So Druid is used by data companies of all shapes and sizes like Airbnb, Netflix, the Israeli AppsFlyer, Nielsen, of course, and Imply which was founded by the original creators of Druid. It’s also being used for many different use-cases like clickstream analytics and funnel analysis, network performance, or application performance monitoring, IoT use-cases and OLAP, and a lot more.
So in a nutshell, Druid is a real time analytics database, which is time-series in a columnstore. It can just ingest and store trillions of events and serve analytic queries in sub-second. It’s highly scalable and cost-effective, and it’s widely used among data companies for different use-cases. And specifically the funnel analysis use-case, which is the focus of our talk today.
Now, why is Druid suitable for the aforementioned task? Because as we’ve seen, it’s highly scalable, it can store trillions of events, and with regards to count-distinct operation, it can do sub-second approximate count-distinct with set operations.
Let’s explain what that means. So, sub-second is obvious. Approximate means we’ll estimate the number of unique elements from a given set of events. Set operations means union intersection between attributes or between sets. So for example, a query I’d like to give is, “How many unique devices were use by females in the US that were interested in technology?” Druid does all that using the Theta Sketch module, but we didn’t mention the ThetaSketch module, right?
So let’s see what ThetaSketch is. So essentially it’s a mathematical formula or a generalization of the KMV algorithm or K-means values. K stands for the number of samples we will take from an incoming stream of events. So, we will pre-define the size of the sample, we will take from the incoming set of events. And minimal values refers to the process of selecting those case samples. Now, using that simple, we can estimate set cardinality, or basically estimate how many unique elements are in that set. And it also supports set-theoretic operations such as intersection or union.
Now I mentioned that ThetaSketch is an approximation algorithm, so it comes with a built-in error rate. But you can see that the bigger, the K value, the more accurate result we’ll get. Now, obviously it’s trade-off because the larger the K, meaning the more samples we need to take from the incoming set, the more memory and storage we will need to handle that. But you can see that 4K equals 32,000, we’ll get around 1% error rate which is really good for huge data volumes.
Cool. Time for demo. Cool, so let’s take a very low K, K=4. And if you will follow this error rate box here, you can see that it’s going to be very high, right? It’s going to be dozens of percents. Now let’s take a bigger case, so K=4,000, and we’ll follow the same error rate box. And you can see that the error rate is about 1% or 2%, which is really good. So I hope that gives you some kind of intuition about how ThetaSketch works.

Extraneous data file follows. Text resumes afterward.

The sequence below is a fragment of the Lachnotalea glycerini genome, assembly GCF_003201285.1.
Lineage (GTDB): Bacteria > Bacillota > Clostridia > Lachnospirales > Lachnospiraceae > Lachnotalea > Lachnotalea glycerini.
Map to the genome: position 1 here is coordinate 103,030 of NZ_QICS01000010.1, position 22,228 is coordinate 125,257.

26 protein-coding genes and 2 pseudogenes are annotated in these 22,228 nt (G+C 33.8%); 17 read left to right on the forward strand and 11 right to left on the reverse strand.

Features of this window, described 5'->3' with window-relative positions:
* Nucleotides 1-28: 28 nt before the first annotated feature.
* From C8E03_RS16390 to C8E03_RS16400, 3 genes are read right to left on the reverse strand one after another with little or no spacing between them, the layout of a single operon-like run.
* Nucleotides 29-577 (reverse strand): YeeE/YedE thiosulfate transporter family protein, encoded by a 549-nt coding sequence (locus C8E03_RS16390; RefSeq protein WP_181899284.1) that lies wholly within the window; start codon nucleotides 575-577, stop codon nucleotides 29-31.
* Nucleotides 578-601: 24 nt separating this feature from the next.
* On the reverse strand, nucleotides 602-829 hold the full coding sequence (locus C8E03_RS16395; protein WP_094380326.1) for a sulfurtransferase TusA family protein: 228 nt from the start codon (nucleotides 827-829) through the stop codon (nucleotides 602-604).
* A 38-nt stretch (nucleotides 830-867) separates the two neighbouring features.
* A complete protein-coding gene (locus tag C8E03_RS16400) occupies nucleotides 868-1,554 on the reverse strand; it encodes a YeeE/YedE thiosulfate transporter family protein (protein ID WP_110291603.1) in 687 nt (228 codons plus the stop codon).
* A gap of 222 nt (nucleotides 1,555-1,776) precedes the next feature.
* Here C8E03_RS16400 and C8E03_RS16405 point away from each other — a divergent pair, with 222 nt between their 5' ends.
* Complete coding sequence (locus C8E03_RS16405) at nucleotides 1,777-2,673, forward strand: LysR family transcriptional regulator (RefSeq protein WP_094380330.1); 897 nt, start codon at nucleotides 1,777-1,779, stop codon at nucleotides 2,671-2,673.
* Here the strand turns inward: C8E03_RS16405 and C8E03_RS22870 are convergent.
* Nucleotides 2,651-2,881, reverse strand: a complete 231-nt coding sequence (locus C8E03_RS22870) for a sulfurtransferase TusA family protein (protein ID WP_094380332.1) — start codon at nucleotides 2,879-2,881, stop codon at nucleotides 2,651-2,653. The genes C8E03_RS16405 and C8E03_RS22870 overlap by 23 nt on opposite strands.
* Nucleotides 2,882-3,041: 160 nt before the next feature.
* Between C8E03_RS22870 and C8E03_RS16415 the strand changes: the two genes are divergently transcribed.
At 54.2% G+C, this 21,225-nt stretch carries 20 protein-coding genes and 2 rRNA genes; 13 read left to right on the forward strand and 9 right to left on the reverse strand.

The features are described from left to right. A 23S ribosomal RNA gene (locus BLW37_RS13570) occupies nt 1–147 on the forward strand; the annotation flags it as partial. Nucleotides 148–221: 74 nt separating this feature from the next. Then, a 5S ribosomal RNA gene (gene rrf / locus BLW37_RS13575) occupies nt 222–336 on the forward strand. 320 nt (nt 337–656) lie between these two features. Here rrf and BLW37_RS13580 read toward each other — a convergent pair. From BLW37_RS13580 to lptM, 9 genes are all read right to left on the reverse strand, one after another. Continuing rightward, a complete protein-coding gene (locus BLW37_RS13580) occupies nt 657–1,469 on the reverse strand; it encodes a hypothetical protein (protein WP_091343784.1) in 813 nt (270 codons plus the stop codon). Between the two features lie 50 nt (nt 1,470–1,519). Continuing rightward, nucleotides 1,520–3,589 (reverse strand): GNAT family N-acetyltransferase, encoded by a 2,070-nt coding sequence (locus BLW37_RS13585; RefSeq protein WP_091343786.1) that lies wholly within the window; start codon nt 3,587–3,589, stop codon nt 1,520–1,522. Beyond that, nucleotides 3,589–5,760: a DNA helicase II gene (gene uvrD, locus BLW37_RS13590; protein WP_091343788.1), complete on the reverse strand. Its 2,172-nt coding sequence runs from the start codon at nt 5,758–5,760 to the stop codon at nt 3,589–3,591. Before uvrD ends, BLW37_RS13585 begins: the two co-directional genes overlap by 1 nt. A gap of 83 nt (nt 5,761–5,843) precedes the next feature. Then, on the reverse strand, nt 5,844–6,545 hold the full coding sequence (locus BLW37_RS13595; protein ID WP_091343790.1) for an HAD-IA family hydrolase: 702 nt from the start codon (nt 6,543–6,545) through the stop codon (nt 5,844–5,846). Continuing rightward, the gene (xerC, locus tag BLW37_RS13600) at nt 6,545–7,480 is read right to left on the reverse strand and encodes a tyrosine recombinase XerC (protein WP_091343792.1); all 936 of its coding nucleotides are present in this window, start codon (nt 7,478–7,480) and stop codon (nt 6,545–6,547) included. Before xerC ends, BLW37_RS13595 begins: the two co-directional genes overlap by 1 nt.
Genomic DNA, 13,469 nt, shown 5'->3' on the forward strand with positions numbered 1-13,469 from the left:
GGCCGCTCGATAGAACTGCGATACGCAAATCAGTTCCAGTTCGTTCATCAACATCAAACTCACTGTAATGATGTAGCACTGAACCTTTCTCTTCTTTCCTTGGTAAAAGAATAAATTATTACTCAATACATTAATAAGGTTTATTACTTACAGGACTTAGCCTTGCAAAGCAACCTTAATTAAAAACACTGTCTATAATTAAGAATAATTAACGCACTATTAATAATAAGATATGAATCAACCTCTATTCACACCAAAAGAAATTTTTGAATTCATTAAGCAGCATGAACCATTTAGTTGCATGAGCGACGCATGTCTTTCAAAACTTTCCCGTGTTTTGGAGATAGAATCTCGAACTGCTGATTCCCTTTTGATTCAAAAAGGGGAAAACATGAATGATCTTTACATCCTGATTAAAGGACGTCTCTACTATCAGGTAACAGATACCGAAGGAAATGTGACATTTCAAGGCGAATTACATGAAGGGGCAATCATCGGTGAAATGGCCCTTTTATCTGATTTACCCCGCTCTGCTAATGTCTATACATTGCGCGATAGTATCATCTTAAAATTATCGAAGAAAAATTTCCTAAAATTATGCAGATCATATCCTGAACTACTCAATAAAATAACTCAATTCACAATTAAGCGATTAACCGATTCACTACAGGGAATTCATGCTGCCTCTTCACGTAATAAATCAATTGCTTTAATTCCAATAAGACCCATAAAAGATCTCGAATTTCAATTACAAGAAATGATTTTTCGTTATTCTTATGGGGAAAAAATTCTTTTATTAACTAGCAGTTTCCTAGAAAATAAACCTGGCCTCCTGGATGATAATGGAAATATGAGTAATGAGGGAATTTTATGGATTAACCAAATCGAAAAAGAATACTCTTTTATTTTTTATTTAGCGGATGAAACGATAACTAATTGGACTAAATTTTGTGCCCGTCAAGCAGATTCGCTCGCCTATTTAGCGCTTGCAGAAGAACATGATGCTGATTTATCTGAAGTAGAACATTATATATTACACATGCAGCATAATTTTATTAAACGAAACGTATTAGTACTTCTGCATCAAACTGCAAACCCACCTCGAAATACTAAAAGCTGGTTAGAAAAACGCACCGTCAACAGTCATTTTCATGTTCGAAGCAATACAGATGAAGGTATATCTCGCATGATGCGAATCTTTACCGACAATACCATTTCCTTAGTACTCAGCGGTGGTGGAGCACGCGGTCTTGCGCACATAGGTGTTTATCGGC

Lucky for us, there’s an actual implementation of ThetaSketch in Druid, which is a part of the awesome Apache DataSketches library originally created by Yahoo. Now at ingestion time, what happens is sketches, which are data structures are created, and stored in those Druid segment files that we mentioned earlier. At query time, those objects, those sketches are aggregated, for example, union intersection will difference between sketches and the result will be the estimated number of unique entries in the aggregated sketch. So going back to the same example, we can estimate how many unique devices such as smart phones, tablets, et cetera were use by females in the US that were interesting technology. We will share the slides later, but in this video, you can see my colleague talking about ThetaSketch and Druid.
Now, just to kind of go back to how do we do Roll-up with specific count distinct in Druid. So, taking the same example, now we want to count how many unique devices viewed the website for given date. So we will use the ThetaSketch aggregator, which is just a different set of aggregator. And you can see that this device is actually been thrice. So we only need to count as one time, as one with device. There’s another device for the same website for the same date. So we will store the number two, because two unique devices viewed this website in the given date. Now, obviously we cannot store the number two itself because that won’t allow us to set the auto-progressions like we mentioned, right? So what we actually store in Druid is a ThetaSketch object. And the actual result is calculated in real time. Meaning once the query is executed and that allows us to do unions and intersections.
Now Etti will walk us through how to leverage all those tools in order to build funnel analysis pipelines.
To you Etti.

Etti Gur: Cool. So back to funnel analysis. The simple use-case of funnel analysis goes as follows, how many unique users viewed an online ad versus how many unique users viewed an online ad and also viewed a specific product page.